Dan Jurafsky, Stanford University Monday, October 22, 2018, 10:30am Networking reception, 10:30-11:00am; Seminar 11:00-12:00pm Kilachand Center, 610 Commonwealth Avenue Boston, MA 02215 “Does This Vehicle Belong to You?” Processing the Language of Policing for Improving Police-Community Relations Abstract: Police body-worn cameras have the potential to play an important role in understanding and improving police-community relations. […]
BU postdoctoral associate Bryan Plummer introduces an approach to improving many image-language tasks where neural networks learn a set of models, each of which capture a different concept which is useful in the task.
This talk by Mike Jones, senior principal research scientist at Mitsubishi Electric Research Labs, will demonstrate how L2 distance is not the best basis of comparison to use in convolutional neural network (CNN) analysis for face verification and propose the hyperplane similarity as a more appropriate similarity function that is derived from the softmax loss function used to train the network.
This talk by Zhengming Ding, a graduate student at Northeastern University, outlines a proposal to build a large-scale face recognizer capable of fighting off the data imbalance difficulty that existing machine learning approaches experience in mimicking human visual intelligence. To seek a more effective general classifier, we develop a novel generative model attempting to synthesize meaningful data for one-shot classes by adapting the data variances from other normal classes.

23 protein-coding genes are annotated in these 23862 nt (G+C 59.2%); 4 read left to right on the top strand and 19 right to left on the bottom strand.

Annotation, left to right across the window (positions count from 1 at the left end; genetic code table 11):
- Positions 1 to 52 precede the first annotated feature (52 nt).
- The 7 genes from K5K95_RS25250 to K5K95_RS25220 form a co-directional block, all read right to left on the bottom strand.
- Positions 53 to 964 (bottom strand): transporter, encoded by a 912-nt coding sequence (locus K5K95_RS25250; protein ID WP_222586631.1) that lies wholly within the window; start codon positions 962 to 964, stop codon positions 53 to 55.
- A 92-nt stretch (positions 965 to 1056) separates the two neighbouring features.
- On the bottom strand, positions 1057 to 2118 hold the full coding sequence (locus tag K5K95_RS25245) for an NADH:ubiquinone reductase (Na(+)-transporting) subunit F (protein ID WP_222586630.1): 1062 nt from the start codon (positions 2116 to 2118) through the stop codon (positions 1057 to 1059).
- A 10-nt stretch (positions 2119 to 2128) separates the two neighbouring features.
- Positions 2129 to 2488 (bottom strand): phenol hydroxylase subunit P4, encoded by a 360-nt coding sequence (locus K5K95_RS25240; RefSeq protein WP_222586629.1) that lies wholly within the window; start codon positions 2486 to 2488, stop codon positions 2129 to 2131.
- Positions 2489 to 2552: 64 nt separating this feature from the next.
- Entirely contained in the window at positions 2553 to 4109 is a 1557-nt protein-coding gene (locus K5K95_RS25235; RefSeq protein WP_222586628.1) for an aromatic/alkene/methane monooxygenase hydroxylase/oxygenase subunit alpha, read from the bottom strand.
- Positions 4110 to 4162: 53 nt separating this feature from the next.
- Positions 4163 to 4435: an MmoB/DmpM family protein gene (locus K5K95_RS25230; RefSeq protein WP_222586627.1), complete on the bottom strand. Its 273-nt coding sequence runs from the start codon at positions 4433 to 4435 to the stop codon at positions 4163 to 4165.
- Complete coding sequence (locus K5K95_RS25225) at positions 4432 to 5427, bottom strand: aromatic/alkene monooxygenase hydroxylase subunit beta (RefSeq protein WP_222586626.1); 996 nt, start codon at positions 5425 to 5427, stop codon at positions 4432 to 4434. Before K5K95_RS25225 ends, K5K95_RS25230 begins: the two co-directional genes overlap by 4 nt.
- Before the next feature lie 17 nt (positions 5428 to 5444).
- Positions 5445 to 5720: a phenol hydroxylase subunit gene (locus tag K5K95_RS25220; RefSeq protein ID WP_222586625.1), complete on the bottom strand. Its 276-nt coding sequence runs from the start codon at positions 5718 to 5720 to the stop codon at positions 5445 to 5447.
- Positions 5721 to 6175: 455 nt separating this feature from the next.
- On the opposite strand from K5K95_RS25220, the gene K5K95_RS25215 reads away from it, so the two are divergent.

This talk by Andrei Barbu, a research scientist at MIT, will discuss a program to unify research around a number of vision-language problems into a single mathematical framework culminating in a robotic platform that is able to follow natural language commands, store knowledge, and answer questions.
This talk by Guorong Li, an associate professor at the University of Chinese Academy of Sciences, will outline recent research in media analysis including learning label-specific features for multi-label classification, learning common space for cross-modal retrieval and car tracking in UAV video.
Craig Yu, an associate professor at UMass Boston, discusses recent progress in data-driven computational design, including automatic interior design, architectural design, zoomorphic furniture design, and the design of reconfigurable objects and dissections puzzles.
Mélina Skouras, a postdoctoral associate at MIT, presents novel algorithms based on physics-based simulation and inverse modeling that can be used to alleviate difficulties in digital manufacturing and allow the designer to easily create custom deformable objects.
Filip Malmberg, an associate professor with the Centre for Image Analysis at Sweden’s Uppsala University, provides an overview of ongoing research projects in medical image analysis at Uppsala University that offer a broad range of interesting research challenges, from solving large scale combinatorial optimization problems to developing efficient interfaces for complex 3D user interaction.
Jan Kautz, senior director of visual computing and machine learning research at NVIDIA, describes the company’s current research into monitoring car drivers using NVIDIA’s tracking technologies, including head pose, gaze tracking, and dynamic hand gesture recognition.